Potomac Edison, Maryland agency reach agreement on proposed 500-kV line

Potomac Edison and the Power Plant Research Program (PPRP) of the Maryland Department of Natural Resources are calling for state regulators to issue a certificate of public convenience and necessity (CPCN) for the Mt. Storm-Doubs transmission line, subject to certain conditions.

Potomac Edison, a FirstEnergy (NYSE:FE) subsidiary, filed an application with the PSC in November 2012 for the CPCN to rebuild the Maryland portion of the transmission line, located in Frederick County, Md.

According to TransmissionHub data, the Mt. Storm to Doubs Rebuild Project is a 99-mile, 500-kV transmission line that begins at the Mt. Storm power station in Grand County, W. Va., and ends at the Doubs substation in Fredrick County.

According to the May 17 agreement of stipulation and settlement, the PPRP, in consultation with other state agencies, conducted an environmental and socioeconomic review of the proposed project’s impacts.

In April, the PPRP filed with the PSC its direct testimony and initial recommended licensing conditions. As a result of negotiations, the settling parties – the PPRP and Potomac Edison – have agreed to enter into the agreement.

According to the conditions, construction and operation of the line is to be undertaken in accordance with the certificate and is to comply with all applicable local, state and federal laws and regulations, including those related to non-tidal wetlands, waterway construction, erosion and sediment control, forest conservation and noise.

Construction of the line must begin within one year and operation within two years of receiving the CPCN. If conditions warrant a change in the schedule, Potomac Edison must notify the PSC, the state Office of People’s Counsel and the PPRP.

Also, Potomac Edison is to provide as-built details to the PPRP and the PSC on engineering and construction plans of the linear facilities, including right-of-way (ROW) width, length and total acreage of the ROW; transmission line structure and foundation types, dimensions and locations; transmission line conductor configuration; and nominal length of span between transmission line structures.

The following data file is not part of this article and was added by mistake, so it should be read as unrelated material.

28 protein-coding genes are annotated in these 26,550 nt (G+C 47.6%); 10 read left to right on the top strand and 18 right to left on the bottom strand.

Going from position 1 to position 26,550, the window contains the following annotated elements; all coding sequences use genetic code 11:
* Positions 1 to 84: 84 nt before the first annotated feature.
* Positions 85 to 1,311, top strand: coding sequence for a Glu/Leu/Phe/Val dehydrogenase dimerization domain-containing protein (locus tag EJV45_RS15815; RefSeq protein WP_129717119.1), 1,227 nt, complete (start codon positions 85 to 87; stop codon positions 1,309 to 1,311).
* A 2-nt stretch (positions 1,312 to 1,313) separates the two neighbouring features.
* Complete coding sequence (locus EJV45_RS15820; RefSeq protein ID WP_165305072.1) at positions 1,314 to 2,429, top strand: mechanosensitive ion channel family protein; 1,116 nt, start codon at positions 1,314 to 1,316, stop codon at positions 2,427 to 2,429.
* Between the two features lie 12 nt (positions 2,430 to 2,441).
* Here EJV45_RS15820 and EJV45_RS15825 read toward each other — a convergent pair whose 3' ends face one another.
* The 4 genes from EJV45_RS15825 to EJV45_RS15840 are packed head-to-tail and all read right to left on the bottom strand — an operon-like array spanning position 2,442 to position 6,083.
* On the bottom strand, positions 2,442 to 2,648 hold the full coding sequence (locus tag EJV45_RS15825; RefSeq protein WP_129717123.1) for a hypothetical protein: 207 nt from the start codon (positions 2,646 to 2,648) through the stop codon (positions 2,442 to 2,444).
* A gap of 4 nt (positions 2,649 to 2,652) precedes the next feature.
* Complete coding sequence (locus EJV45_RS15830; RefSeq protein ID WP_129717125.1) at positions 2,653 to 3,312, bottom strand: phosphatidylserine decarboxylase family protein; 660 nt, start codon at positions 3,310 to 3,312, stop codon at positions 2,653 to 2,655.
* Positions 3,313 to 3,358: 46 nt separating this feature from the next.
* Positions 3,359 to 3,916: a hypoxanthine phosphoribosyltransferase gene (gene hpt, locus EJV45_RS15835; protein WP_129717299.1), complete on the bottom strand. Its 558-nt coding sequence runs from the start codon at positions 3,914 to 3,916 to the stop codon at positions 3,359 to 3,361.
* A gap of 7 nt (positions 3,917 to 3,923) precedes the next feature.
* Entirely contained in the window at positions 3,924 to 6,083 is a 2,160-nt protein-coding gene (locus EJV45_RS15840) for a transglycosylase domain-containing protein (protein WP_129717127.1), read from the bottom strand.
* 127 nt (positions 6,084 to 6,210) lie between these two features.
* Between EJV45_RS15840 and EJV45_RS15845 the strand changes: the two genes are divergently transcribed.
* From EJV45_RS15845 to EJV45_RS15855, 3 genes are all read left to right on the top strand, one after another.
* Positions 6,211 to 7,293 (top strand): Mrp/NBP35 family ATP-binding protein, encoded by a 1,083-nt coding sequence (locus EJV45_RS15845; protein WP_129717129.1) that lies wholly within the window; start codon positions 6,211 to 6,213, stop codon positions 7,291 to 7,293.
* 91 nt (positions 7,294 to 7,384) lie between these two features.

Another condition called for Potomac Edison to locate all structure foundations outside of streams and wetlands and at least 20 feet beyond the delineated boundaries of the same. This condition is not intended to, and does not, prohibit Potomac Edison from removing, as planned, an existing structure that currently has a foundation located within 20 feet of a delineated wetlands boundary.

The company is to also mitigate disruptions to commuter traffic to the extent practicable by scheduling the transport of materials and equipment to staging areas and construction sites during non-peak hours.

The conditions also noted that if relics of unforeseen archeological sites are revealed and identified in the project area during construction, Potomac Edison, in consultation with and as approved by the Maryland Historical Trust, is to develop and implement a plan for avoidance and protection, data recovery or destruction without recovery of such relics or sites.

Among other things, the company is to also, within three months of energizing the line, submit to the PPRP and the PSC actual electromagnetic field values measured at the centerline and edge of the transmission line ROW, while the transmission line is operating under typical loading conditions.

The project, sponsored by Dominion Resources (NYSE:D), is scheduled for completion in 2015, according to TransmissionHub data.

The line spans West Virginia, Virginia and Maryland, and the rebuild will increase line capacity by 66%. Dominion’s portion of the project is 96.4 miles of the line.

Potomac Edison owns a 2.8-mile segment of the line. Its portion runs from the Virginia-Maryland state line to the Doubs substation in Frederick County.

About Corina Rivera-Linares 3286 Articles
Corina Rivera-Linares was TransmissionHub’s chief editor until August 2021, as well as part of the team that established TransmissionHub in 2011. Before joining TransmissionHub, Corina covered renewable energy and environmental issues, as well as transmission, generation, regulation, legislation and ISO/RTO matters at SNL Financial from 2005 to 2011. She has also covered such topics as health, politics, and education for weekly newspapers and national magazines.